Facebook Halts Oculus Sales in Germany Over Privacy Concerns
Facebook’s decision to force Oculus members to sign up for or use existing Facebook accounts hasn’t just played poorly with the community, but it may also be illegal in some European countries.
Facebook says it has taken this step voluntarily, not because it’s in hot water with German authorities.”This is a temporary break due to outstanding talks with German supervisory authorities,” the company said in a statement to Heise.de. “We were not obliged to take this measure, but proactively interrupted the sale.”
The reason Oculus is halting its sales, proactively or otherwise, is because of concerns that its requirement to use a Facebook account in order to also play with an Oculus Rift violates the EU’s “coupling ban” rule. EU law states that: “[T]he performance of a contract may not be made dependent upon the consent to process further personal data, which is not needed for the performance of that contract.”
Put differently: Companies are not allowed to require individuals to turn over their individual data in order to access a good or service that does not rely on that data in the first place. According to the Hamburg Comissioner for Data and Protection, “the obligation to create a Facebook account is legally extremely questionable, at least for those who have already bought a headset. Whether this also applies to new customers is definitely a matter of debate. That should largely depend on the design of the contract, which we do not have.” He notes that this becomes a burden on both new and old Facebook customers and indicates the comission views the requirement with a gimlet eye.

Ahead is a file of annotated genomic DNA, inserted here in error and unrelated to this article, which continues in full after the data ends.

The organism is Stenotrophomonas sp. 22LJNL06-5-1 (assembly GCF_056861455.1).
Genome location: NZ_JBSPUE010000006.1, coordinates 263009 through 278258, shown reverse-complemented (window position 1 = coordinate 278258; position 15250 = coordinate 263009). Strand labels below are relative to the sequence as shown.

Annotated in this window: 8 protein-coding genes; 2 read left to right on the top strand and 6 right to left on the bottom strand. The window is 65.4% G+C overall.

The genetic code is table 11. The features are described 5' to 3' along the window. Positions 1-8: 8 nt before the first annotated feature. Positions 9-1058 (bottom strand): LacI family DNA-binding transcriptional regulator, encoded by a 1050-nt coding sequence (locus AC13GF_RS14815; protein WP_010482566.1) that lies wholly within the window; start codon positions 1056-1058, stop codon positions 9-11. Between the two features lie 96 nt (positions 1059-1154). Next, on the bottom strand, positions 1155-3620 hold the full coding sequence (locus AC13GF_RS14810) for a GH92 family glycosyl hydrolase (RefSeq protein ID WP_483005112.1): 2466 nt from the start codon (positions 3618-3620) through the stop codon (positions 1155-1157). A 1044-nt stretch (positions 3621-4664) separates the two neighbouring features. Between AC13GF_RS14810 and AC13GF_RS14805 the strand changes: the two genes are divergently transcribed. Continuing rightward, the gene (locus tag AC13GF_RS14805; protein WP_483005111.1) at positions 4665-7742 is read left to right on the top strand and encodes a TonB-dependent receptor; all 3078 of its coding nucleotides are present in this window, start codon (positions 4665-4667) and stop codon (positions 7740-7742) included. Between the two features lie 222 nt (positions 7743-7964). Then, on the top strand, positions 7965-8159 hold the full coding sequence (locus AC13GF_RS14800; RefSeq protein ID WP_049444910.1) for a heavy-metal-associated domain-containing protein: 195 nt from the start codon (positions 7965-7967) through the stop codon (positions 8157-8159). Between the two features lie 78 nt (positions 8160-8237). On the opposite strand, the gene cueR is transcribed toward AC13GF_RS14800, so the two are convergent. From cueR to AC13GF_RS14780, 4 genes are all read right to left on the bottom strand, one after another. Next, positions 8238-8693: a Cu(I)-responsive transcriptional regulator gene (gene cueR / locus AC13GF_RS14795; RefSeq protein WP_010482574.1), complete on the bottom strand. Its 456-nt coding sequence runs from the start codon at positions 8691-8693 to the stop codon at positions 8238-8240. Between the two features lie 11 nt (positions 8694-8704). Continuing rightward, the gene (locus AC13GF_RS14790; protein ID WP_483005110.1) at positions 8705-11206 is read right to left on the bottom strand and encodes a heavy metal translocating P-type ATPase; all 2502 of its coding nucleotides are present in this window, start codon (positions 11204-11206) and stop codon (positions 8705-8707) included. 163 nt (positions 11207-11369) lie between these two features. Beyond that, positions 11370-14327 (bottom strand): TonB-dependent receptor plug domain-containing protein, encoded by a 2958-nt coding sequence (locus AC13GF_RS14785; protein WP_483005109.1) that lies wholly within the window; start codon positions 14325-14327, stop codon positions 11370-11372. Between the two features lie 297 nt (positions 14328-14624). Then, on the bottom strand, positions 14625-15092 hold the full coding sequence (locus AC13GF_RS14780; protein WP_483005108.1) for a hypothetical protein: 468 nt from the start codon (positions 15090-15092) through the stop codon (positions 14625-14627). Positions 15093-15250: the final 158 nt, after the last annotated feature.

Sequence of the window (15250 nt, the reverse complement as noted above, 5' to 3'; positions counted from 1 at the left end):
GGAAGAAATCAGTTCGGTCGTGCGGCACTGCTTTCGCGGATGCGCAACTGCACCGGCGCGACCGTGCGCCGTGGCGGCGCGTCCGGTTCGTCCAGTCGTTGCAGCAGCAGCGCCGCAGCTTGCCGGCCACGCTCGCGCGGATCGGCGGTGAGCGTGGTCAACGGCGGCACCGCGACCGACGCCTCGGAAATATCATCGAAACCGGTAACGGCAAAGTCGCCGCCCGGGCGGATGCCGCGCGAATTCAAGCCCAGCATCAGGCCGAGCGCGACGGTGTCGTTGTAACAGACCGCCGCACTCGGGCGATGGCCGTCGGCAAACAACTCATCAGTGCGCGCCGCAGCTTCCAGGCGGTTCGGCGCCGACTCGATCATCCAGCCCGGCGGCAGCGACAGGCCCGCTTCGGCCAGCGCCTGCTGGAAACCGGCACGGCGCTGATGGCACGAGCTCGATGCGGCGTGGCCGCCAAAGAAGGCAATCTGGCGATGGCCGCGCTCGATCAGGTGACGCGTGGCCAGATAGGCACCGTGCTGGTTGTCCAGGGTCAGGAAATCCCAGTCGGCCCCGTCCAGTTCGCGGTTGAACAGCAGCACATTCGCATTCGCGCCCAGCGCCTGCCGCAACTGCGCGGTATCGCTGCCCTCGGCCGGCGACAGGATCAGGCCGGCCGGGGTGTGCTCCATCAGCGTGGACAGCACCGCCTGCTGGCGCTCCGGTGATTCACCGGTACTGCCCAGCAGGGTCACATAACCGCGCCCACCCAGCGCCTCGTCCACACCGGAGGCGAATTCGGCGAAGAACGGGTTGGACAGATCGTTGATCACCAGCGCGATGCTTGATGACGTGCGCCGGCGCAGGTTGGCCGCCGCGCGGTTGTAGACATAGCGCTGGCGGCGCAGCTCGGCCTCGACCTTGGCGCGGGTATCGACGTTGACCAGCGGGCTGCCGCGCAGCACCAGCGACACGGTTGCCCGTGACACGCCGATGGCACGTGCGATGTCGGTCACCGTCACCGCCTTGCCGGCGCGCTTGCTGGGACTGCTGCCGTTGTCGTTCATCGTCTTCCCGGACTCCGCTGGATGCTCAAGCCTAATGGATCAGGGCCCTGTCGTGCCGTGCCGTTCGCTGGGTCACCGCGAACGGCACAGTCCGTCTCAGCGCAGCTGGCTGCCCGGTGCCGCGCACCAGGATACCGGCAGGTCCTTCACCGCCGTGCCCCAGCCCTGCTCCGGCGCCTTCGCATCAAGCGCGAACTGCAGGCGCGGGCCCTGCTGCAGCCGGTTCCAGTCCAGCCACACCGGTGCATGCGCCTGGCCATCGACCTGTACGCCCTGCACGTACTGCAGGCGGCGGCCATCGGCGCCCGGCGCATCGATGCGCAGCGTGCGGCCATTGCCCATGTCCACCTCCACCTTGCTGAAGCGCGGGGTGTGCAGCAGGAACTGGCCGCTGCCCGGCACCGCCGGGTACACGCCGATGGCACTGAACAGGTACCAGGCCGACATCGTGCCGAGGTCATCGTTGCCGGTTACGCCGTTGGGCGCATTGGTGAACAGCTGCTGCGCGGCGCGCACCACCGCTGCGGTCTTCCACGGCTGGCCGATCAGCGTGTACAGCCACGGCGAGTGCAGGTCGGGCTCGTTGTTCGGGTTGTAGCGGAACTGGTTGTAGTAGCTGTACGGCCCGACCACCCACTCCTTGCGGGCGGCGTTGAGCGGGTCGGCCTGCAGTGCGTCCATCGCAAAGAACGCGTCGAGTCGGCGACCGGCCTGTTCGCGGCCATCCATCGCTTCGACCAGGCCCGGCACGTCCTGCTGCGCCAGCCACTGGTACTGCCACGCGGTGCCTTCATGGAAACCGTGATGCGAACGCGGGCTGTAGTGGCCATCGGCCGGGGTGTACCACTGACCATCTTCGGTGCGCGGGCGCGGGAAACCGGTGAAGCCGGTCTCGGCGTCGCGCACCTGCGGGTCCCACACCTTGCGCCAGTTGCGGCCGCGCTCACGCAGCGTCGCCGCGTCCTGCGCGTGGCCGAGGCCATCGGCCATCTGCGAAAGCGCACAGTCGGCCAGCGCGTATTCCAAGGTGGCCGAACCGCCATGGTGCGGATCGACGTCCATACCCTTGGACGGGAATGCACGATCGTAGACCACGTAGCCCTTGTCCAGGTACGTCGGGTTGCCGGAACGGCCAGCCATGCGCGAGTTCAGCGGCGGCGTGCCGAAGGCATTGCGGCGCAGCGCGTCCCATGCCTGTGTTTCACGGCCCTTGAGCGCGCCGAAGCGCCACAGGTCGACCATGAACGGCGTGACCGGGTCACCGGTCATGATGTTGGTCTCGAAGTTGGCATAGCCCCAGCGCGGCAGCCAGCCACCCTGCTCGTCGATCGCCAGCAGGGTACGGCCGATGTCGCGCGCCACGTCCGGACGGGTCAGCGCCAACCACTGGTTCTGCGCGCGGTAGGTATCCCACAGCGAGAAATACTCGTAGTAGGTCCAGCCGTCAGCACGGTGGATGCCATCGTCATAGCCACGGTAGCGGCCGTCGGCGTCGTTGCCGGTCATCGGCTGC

If you heard rumors that Oculus was now Facebook Reality Labs, it’s not true, but there’s been a bit of an internal shuffle. Facebook now groups Oculus under its “Reality Labs” brand. But while Facebook hasn’t changed Oculus’ name, it has renamed the VR conference from ‘Oculus Connect’ to ‘Facebook Connect.’
Oculus seems to think they can weather the Facebook switchover storm without losing any ground with ordinary consumers. I genuinely don’t know about that, but the response from fans, press, and game creators to the takeover has been vitriolic. I don’t know who I’d recommend as a replacement vendor for VR at the moment — not because there aren’t competitors, but because most of them are quite expensive and I haven’t spent time with the headsets. The aggressive move to rebrand Oculus suggests Facebook isn’t interested in PC VR long-term. Yes, Oculus will technically still exist (as a Facebook brand), but Oculus Connect told you exactly what it was about: virtual reality. Facebook Connect sounds like a general seminar on social media.
If you’re currently interested in VR but don’t want to drop $1,000 on a Valve Index, my advice is to wait and see what the Sony PlayStation 5 brings to the table in that department. Sony has actually invested quite a bit of time and energy into VR, and the company is expected to release a new, upgraded VR headset at some point in the PlayStation 5 lifecycle. On the PC side, where the HTC Vive doesn’t really offer a low-cost option, it was Oculus’ game to lose. Hopefully another company will pick up the torch.